Posted on July 26, 2019

IRI Comment Letter on Proposed Massachusetts Fiduciary Regulation

Massachusetts Proposal Threatens to Reduce Consumer Access to Needed Financial Services

WASHINGTON, D.C. – A proposed state regulation governing professional financial advice to consumers is “misguided” and could make it more difficult for certain financial services firms to continue doing business in Massachusetts.

The Insured Retirement Institute (IRI), the leading trade association for the retirement income industry, told the Massachusetts Securities Division that it should delay action on its proposed rule until it can identify whether recently finalized, stringent new federal regulations leave any gaps in investor protections.

In comments filed with the Massachusetts Securities Division, IRI asserted that the recently finalized Regulation Best Interest announced in June by the federal Securities and Exchange Commission (SEC) will address the concerns underlying the state’s proposed regulation.  IRI also explained that, while the underlying goals are aligned, the Massachusetts proposal is fundamentally inconsistent and incompatible with the SEC rules.

“For the Division to create a separate regulatory structure that destroys the distinction between brokerage and advisory services is, at its best, misguided, and at worst, contrary to and incompatible with the Final SEC Rules,” wrote Jason Berkowitz, IRI chief legal and regulatory affairs officer, in comments to the proposed regulation.

“By rejecting the SEC’s approach, the Division threatens to create a regulatory labyrinth for broker dealers (BDs) offering services in Massachusetts. BDs will not only have to comply with the Final SEC Rules but also the Division’s more expansive and inconsistent rules,” Berkowitz added.  

IRI also cautioned against the creation of “a patchwork of inconsistent, conflicting or duplicative rules that would significantly impair investors’ access to valuable financial products and professional assistance about whether, when, and how to use those products.”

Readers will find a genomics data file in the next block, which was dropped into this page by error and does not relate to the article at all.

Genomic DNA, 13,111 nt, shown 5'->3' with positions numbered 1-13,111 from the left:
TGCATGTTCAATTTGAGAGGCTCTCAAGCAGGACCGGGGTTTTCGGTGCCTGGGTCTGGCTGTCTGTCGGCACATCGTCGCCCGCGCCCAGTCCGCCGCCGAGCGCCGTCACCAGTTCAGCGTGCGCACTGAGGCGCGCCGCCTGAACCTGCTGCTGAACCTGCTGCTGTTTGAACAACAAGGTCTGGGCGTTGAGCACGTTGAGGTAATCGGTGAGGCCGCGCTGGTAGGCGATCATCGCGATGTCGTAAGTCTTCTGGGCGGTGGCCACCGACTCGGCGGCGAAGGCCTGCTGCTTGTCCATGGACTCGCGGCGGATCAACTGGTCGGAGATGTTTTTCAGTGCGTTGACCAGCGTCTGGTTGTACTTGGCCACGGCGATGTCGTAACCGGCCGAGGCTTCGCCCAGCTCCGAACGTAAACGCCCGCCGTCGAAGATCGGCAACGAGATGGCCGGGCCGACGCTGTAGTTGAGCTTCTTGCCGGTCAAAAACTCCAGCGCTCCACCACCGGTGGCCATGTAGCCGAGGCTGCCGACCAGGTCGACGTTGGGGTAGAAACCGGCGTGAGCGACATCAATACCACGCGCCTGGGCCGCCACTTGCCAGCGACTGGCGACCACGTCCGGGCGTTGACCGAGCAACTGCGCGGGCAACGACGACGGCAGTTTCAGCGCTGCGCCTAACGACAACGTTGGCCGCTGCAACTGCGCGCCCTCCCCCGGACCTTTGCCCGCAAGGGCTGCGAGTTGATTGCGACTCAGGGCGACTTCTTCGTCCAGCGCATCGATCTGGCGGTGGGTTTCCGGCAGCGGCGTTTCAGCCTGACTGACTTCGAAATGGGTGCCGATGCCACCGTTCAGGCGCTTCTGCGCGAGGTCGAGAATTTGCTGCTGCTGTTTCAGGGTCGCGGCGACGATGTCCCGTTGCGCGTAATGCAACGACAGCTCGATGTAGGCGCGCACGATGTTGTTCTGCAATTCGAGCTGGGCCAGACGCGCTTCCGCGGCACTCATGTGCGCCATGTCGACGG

IRI’s comments, while urging a delay in consideration of the Massachusetts rule, also included guidance on what should be changed should regulators decide to proceed with the deeply flawed regulation.

“The proposed rule includes a number of open-ended, ill-defined and unworkable provisions would make it nearly impossible for broker-dealers to know with any degree of certainty that they are complying with the rule,” Berkowitz said.

IRI cited numerous examples in which broker dealers and companies would be disadvantaged by provisions lacking clarity or that create impossible standards to meet.

The proposal’s duty of loyalty provision creates “an impossible standard” for broker dealers and should be revised to follow the SEC’s approach, IRI said in its comments.  The group further noted that the Division’s formulation of the duty of loyalty is “among the most problematic and unworkable aspects of the proposal.”


IRI also noted that if the proposed rule moves forward it should clarify various definitions to ensure that investors could obtain brokerage and advisory services from their preferred financial professional, should not apply to variable annuities (which are already regulated by the Massachusetts insurance regulator), and should not apply to entities already subject to fiduciary obligations under current law.

IRI also warned that the Massachusetts rule is at risk of preemption due to its direct conflict with the SEC’s regulation best interest.

“We continue to believe Federal law preempts Massachusetts’s authority to adopt the Proposal,” Berkowitz said. “The Proposal would undermine the SEC’s attempt to create a federal standard for broker-dealers to follow when making personalized investment recommendations to retail customers. Allowing each state to promulgate separate and potentially inconsistent standards for broker-dealers would create a patchwork regulatory structure that would be detrimental to investors and to the industry.”


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